With the foundation piers finished, it became time to move on the the sill plates, or mudsills. But first, a thought for some dreaded insects: termites.
Yes, termites. They’re a problem in northern Arizona, much as they are elsewhere in the country. Worse, the county’s building department warned me that they’re a particular concern in the area where I’m building. Their warning, coupled with just plain common sense, caused me to look into local practice, and locally available supplies. I didn’t find any generally observed practice among the builders I consulted, although further consultation with the building department, various books and good ‘ol Mr. Google suggested a course of action: sand barriers, termite shields, and the use of 0.40 pcf (pounds of preservative per cubic foot of wood) pressure treated lumber for sill plates, plus continued vigilance. Which sounds pretty logical to me … and even if it’s a bit of overkill (no pun intended!) it seems to me that using all four approaches is cheap insurance.
So I started looking for termite shields and 0.40 pcf lumber. None to be had in Flagstaff! Not even close – no termite shields at all, and the best offerings in PT lumber were in the 0.10 pcf range, and frankly, the wood didn’t look too good in any case. In fact, Mr. Google and I couldn’t find a source for either anywhere in Arizona.
Ultimately, I bought some termite shield, but I had to do it online. The product I got was a 60′ roll of 12″ wide YorkShield 106TS laminated copper termite barrier. I only need about 20’ of it for this project, but I figured that if I liked the product I could use the remainder on buildings to come.
Searching online, I also found a Lowes in southern California which carried the 0.40 pcf lumber I wanted; fortunately, I was already planning to visit my father there, and it happened that the Lowes in his town had a good supply of the wood … so I returned home from the visit with my sill plate wannabes loaded aboard my pick-up.
The literature I’ve found on sand barriers specifies that the sand (cinders will also do) should be 16 grit – not bigger, and not smaller. Unfortunately, I have yet to find a source for 16 grit sand or cinders, or to locate appropriately sized mesh for me to develop my own source. I think I’ll pass on the sand barriers for the shed, but revisit the issue when it comes to the other, more substantial buildings. After all, I have cleared the soil underneath the shed of all plants and wood-related debris, and the minimum height of the piers is over the seven inches minimum recommended by the county, and I’ll have the copper termite shields and the 0.40 pcf pressure treated sill plates. As time goes by, it should be easy to check the piers for any sign of termite tunnels, too. I think it will be okay.
At least with the wood and termite shield material in hand, I could get to work.
The termite shield is ridiculously easy to work. It cuts easily with shears, it’s easily drilled, and very easily formed. The copper sheet seems awfully thin, but all it has to do is stop a termite. It’s tougher than it looks although I suspect it would still be easy to rip, but if that happens, it should be easy to seal the rip with a construction-grade sealant. That has to be done around the anchor bolt holes in any case.
Every project seems to take longer than anticipated. The termite shield was a welcome exception. The only tricky part was drilling the hole for the anchor bolt. The drill must be run at a very low speed, or the bit will rip the copper. However, this was an easy adjustment to make. Each pier was unique (especially in the placement of the anchor bolt) so there was no mass production. But the work went quickly, even the folding down of the edges at the recommended angle of 45 degrees, and folding them together to form the downward-sloping corners.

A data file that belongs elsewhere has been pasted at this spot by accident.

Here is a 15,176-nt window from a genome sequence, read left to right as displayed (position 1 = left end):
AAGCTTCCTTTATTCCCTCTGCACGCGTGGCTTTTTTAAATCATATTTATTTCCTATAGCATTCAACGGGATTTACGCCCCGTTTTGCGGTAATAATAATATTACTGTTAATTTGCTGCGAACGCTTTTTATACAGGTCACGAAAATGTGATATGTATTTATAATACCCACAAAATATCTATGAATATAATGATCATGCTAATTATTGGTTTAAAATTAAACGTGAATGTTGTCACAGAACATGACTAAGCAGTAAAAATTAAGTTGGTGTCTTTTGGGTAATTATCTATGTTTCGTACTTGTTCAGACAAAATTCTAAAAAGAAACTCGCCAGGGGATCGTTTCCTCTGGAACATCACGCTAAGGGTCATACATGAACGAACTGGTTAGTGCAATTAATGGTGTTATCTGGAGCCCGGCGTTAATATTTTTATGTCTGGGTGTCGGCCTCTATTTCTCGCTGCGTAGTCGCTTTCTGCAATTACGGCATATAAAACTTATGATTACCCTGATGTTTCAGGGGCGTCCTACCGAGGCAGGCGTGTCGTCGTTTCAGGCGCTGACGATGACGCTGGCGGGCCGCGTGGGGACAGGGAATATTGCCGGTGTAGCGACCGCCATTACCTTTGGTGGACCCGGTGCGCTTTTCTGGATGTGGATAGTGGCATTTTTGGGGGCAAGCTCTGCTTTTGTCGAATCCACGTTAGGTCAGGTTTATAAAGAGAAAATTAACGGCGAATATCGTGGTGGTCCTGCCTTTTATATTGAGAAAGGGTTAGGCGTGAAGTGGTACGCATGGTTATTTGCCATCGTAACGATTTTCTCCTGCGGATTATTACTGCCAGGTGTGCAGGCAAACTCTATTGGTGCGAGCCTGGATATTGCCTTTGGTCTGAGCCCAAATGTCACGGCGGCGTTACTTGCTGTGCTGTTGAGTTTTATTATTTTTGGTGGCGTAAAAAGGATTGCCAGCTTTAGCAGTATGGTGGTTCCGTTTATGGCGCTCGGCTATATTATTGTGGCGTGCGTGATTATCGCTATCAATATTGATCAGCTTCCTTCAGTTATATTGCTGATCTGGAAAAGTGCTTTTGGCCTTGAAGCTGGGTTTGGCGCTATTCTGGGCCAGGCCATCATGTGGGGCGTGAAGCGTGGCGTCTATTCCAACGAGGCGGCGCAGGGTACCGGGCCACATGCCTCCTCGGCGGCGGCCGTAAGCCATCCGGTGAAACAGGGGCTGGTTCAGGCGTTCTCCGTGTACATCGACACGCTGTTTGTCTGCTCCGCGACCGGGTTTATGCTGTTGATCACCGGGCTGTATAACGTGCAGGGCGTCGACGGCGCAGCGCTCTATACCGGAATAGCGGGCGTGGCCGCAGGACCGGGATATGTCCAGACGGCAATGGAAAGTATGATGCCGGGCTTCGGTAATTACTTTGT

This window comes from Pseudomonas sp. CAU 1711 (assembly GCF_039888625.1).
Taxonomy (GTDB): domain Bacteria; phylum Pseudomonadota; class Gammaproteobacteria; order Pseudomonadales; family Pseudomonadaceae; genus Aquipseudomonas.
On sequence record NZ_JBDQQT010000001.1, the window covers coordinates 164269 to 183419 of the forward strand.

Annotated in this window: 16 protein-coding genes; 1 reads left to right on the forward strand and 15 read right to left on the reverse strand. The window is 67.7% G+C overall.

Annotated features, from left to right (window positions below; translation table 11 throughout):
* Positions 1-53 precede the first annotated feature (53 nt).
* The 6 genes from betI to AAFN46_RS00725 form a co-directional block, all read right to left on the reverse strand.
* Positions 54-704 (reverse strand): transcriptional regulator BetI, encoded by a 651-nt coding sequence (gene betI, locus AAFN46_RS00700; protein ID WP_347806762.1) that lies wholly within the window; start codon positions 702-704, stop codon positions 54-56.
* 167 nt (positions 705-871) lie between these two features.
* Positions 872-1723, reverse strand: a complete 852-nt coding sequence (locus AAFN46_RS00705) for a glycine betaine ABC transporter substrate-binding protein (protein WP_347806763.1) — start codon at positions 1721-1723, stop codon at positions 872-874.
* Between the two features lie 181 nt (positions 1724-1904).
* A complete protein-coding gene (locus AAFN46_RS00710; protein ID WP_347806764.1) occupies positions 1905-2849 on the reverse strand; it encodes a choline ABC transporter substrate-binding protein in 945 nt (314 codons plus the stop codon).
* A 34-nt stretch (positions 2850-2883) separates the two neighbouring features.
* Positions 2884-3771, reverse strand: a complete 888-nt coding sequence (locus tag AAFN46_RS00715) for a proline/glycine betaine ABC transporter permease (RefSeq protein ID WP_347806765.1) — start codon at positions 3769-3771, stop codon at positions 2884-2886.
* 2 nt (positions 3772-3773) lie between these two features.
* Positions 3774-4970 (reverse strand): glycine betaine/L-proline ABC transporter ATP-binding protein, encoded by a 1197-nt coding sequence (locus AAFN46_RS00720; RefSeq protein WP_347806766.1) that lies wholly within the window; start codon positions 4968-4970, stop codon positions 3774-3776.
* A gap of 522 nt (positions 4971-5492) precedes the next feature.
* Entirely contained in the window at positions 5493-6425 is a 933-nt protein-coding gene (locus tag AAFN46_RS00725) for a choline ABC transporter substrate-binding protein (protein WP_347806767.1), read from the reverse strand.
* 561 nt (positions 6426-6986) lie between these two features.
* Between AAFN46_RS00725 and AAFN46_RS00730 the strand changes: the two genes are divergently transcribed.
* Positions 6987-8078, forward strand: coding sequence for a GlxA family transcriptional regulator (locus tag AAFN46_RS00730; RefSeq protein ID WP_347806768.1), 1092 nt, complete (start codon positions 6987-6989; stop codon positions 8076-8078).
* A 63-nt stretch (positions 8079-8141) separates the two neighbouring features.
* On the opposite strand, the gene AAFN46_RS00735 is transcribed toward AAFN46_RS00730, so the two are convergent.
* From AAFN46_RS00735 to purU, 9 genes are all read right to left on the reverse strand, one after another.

Once they were in place, but before I used the sealant around the anchor bolt holes, I started fitting the sill plates. Each plank is a 2×8, but I was a little worried about the six foot spans between piers and with the inevitable warping and twisting of the planks, so I decided to double them, screwing the upper and lower planks together to so they would reinforce each other and tend to counter any warping or twisting in the mated plank. The result is a more stable, more level and stronger base for all further building.
Termite shields and sill plates in place, under the watchful gaze of the project manager
By the way, fasteners need to be resistant to the corrosive effects of the wood preservative steel fasteners are not sufficient. I used 2 1/2′ stainless steel screws to fasten the upper and lower sill plates together.
To further strengthen the, I overlapped the joints. The building – and thus, each sill plate – is 18 feet long, so I used staggered 12 and 8 foot lengths, trimmed so that each plank would be anchored by two bolts. All this complicated the assembly somewhat, but not excessively so.
I test fit each piece, carefully measuring the location of each anchor bolt (or so I thought; it turned out that I needed to enlarge a few of the holes as I didn’t get my measurements quite right). As I test fitted the pieces, I also checked for squareness, measuring and comparing the diagonals … and found to my relief that they differed by less than a 16th of an inch. With all the pieces cut and bored to fit, I sealed the anchor bolt holes in the termite shields, assembled the lower layer of sill plate planks, fit the upper layer on top of them, and screwed them together with 2 1/2″ stainless steel screws.